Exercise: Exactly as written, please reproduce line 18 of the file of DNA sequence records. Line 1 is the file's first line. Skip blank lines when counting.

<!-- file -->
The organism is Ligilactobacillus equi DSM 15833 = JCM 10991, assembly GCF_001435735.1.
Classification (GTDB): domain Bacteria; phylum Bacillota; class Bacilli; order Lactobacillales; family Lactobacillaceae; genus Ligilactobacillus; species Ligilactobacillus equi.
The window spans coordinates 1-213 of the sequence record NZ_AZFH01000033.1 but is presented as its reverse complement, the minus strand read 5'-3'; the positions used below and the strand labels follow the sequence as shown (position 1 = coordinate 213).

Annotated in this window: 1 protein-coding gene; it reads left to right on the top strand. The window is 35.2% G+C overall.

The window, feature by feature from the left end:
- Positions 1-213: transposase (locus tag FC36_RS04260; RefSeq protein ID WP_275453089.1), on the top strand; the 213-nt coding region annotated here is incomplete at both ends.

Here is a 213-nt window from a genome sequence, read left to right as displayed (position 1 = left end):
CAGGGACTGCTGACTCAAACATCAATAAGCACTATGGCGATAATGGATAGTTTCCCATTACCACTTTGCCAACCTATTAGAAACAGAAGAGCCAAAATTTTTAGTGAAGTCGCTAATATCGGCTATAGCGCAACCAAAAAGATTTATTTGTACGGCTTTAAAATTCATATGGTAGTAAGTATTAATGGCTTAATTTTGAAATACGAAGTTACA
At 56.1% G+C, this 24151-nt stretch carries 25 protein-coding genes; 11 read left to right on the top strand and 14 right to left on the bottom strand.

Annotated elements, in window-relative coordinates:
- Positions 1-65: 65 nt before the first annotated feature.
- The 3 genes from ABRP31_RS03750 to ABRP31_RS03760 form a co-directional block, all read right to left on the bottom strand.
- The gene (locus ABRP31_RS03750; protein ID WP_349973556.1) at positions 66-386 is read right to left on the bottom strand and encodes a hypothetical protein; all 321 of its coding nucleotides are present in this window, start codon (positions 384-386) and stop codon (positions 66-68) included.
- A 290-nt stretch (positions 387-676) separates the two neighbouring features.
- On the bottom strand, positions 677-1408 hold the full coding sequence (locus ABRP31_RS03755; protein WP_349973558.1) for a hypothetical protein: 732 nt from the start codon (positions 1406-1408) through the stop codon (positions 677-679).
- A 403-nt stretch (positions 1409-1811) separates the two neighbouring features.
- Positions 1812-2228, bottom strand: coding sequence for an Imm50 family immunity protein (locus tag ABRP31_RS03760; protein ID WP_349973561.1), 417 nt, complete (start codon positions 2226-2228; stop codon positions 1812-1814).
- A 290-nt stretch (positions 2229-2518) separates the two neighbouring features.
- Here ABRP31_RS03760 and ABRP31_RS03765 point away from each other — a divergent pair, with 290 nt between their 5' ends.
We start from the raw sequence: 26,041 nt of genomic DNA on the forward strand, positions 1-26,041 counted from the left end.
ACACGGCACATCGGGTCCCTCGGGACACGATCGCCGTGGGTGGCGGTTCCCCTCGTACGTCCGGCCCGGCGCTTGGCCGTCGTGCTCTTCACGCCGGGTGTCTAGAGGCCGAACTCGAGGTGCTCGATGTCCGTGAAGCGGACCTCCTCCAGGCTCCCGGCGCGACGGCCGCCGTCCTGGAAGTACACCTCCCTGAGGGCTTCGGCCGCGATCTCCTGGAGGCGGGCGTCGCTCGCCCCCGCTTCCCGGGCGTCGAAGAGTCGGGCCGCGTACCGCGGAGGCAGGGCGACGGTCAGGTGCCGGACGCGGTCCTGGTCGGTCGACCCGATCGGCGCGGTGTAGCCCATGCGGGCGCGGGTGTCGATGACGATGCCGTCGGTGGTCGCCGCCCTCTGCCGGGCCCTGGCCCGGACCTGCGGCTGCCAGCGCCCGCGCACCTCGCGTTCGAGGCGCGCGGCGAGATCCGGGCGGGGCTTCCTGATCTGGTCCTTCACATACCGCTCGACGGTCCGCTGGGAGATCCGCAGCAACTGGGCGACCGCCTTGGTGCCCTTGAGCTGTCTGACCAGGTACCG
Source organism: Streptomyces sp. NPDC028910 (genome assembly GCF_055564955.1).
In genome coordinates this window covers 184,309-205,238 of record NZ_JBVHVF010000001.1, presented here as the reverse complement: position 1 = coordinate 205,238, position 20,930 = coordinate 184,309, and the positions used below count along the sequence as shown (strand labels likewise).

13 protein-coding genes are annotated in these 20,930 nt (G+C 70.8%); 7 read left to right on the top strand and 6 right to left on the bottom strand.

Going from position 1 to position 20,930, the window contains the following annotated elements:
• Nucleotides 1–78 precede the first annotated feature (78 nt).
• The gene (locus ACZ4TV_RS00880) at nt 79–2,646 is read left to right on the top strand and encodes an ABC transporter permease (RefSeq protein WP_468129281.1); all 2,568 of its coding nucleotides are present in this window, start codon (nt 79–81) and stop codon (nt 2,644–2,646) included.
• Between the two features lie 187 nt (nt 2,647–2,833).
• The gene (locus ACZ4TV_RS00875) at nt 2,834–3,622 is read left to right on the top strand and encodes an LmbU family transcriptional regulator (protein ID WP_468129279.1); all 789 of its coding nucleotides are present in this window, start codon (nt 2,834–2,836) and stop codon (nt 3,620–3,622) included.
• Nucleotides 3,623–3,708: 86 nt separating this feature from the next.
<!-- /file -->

- A 290-nt stretch (positions 2229-2518) separates the two neighbouring features.